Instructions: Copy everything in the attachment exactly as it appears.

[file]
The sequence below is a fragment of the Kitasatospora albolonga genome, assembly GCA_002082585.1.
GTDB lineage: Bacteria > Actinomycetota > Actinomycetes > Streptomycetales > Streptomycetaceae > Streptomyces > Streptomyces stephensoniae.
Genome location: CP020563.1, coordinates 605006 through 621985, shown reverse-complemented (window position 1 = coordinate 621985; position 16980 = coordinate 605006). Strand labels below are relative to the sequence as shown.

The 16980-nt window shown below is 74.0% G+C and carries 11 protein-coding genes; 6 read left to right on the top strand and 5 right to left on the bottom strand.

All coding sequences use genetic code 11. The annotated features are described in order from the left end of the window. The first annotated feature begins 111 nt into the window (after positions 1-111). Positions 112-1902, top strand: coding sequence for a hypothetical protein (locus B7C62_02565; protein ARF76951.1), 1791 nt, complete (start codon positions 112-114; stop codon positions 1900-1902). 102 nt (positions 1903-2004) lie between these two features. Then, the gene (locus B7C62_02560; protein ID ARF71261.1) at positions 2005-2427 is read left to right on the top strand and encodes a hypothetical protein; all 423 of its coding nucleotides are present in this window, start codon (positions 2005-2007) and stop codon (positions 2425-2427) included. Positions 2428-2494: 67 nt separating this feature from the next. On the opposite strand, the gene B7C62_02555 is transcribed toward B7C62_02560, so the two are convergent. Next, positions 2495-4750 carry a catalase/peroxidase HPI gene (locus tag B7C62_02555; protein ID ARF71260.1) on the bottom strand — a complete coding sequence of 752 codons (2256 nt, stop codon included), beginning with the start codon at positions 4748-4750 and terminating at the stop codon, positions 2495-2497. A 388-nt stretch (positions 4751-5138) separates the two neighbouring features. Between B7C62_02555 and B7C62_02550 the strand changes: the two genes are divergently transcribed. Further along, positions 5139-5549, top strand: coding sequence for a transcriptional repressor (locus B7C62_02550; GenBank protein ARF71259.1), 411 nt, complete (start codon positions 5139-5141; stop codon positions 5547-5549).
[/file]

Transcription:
The sequence below is a fragment of the Kitasatospora albolonga genome, assembly GCA_002082585.1.
GTDB lineage: Bacteria > Actinomycetota > Actinomycetes > Streptomycetales > Streptomycetaceae > Streptomyces > Streptomyces stephensoniae.
Genome location: CP020563.1, coordinates 605006 through 621985, shown reverse-complemented (window position 1 = coordinate 621985; position 16980 = coordinate 605006). Strand labels below are relative to the sequence as shown.

The 16980-nt window shown below is 74.0% G+C and carries 11 protein-coding genes; 6 read left to right on the top strand and 5 right to left on the bottom strand.

All coding sequences use genetic code 11. The annotated features are described in order from the left end of the window. The first annotated feature begins 111 nt into the window (after positions 1-111). Positions 112-1902, top strand: coding sequence for a hypothetical protein (locus B7C62_02565; protein ARF76951.1), 1791 nt, complete (start codon positions 112-114; stop codon positions 1900-1902). 102 nt (positions 1903-2004) lie between these two features. Then, the gene (locus B7C62_02560; protein ID ARF71261.1) at positions 2005-2427 is read left to right on the top strand and encodes a hypothetical protein; all 423 of its coding nucleotides are present in this window, start codon (positions 2005-2007) and stop codon (positions 2425-2427) included. Positions 2428-2494: 67 nt separating this feature from the next. On the opposite strand, the gene B7C62_02555 is transcribed toward B7C62_02560, so the two are convergent. Next, positions 2495-4750 carry a catalase/peroxidase HPI gene (locus tag B7C62_02555; protein ID ARF71260.1) on the bottom strand — a complete coding sequence of 752 codons (2256 nt, stop codon included), beginning with the start codon at positions 4748-4750 and terminating at the stop codon, positions 2495-2497. A 388-nt stretch (positions 4751-5138) separates the two neighbouring features. Between B7C62_02555 and B7C62_02550 the strand changes: the two genes are divergently transcribed. Further along, positions 5139-5549, top strand: coding sequence for a transcriptional repressor (locus B7C62_02550; GenBank protein ARF71259.1), 411 nt, complete (start codon positions 5139-5141; stop codon positions 5547-5549).